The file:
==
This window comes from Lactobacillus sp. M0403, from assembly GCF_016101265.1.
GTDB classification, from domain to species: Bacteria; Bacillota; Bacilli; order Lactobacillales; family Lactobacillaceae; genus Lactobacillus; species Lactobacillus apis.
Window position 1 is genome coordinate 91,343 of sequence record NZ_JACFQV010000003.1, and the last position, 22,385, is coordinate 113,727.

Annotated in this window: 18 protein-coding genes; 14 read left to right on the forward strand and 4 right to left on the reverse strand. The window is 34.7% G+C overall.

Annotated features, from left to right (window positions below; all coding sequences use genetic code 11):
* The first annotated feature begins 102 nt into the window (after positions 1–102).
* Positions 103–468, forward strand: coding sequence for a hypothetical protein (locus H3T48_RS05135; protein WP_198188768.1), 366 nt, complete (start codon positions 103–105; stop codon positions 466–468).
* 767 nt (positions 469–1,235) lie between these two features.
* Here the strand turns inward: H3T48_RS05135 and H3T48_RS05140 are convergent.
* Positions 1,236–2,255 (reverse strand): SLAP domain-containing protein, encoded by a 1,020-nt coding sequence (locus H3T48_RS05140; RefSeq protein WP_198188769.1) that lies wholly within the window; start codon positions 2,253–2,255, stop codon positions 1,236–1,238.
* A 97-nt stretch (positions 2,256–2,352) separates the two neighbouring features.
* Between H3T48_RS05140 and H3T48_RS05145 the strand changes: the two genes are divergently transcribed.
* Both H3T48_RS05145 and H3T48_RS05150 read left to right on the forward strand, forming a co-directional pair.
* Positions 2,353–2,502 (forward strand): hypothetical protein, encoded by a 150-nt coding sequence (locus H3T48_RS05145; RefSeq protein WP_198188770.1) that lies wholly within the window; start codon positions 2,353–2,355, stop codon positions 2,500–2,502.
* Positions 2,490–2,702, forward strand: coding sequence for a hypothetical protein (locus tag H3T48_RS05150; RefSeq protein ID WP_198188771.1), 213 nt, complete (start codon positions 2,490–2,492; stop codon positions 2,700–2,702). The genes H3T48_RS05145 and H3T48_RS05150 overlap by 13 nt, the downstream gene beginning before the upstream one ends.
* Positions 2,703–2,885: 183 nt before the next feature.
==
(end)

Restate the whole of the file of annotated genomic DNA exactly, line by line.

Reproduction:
This window comes from Lactobacillus sp. M0403, from assembly GCF_016101265.1.
GTDB classification, from domain to species: Bacteria; Bacillota; Bacilli; order Lactobacillales; family Lactobacillaceae; genus Lactobacillus; species Lactobacillus apis.
Window position 1 is genome coordinate 91,343 of sequence record NZ_JACFQV010000003.1, and the last position, 22,385, is coordinate 113,727.

Annotated in this window: 18 protein-coding genes; 14 read left to right on the forward strand and 4 right to left on the reverse strand. The window is 34.7% G+C overall.

Annotated features, from left to right (window positions below; all coding sequences use genetic code 11):
* The first annotated feature begins 102 nt into the window (after positions 1–102).
* Positions 103–468, forward strand: coding sequence for a hypothetical protein (locus H3T48_RS05135; protein WP_198188768.1), 366 nt, complete (start codon positions 103–105; stop codon positions 466–468).
* 767 nt (positions 469–1,235) lie between these two features.
* Here the strand turns inward: H3T48_RS05135 and H3T48_RS05140 are convergent.
* Positions 1,236–2,255 (reverse strand): SLAP domain-containing protein, encoded by a 1,020-nt coding sequence (locus H3T48_RS05140; RefSeq protein WP_198188769.1) that lies wholly within the window; start codon positions 2,253–2,255, stop codon positions 1,236–1,238.
* A 97-nt stretch (positions 2,256–2,352) separates the two neighbouring features.
* Between H3T48_RS05140 and H3T48_RS05145 the strand changes: the two genes are divergently transcribed.
* Both H3T48_RS05145 and H3T48_RS05150 read left to right on the forward strand, forming a co-directional pair.
* Positions 2,353–2,502 (forward strand): hypothetical protein, encoded by a 150-nt coding sequence (locus H3T48_RS05145; RefSeq protein WP_198188770.1) that lies wholly within the window; start codon positions 2,353–2,355, stop codon positions 2,500–2,502.
* Positions 2,490–2,702, forward strand: coding sequence for a hypothetical protein (locus tag H3T48_RS05150; RefSeq protein ID WP_198188771.1), 213 nt, complete (start codon positions 2,490–2,492; stop codon positions 2,700–2,702). The genes H3T48_RS05145 and H3T48_RS05150 overlap by 13 nt, the downstream gene beginning before the upstream one ends.
* Positions 2,703–2,885: 183 nt before the next feature.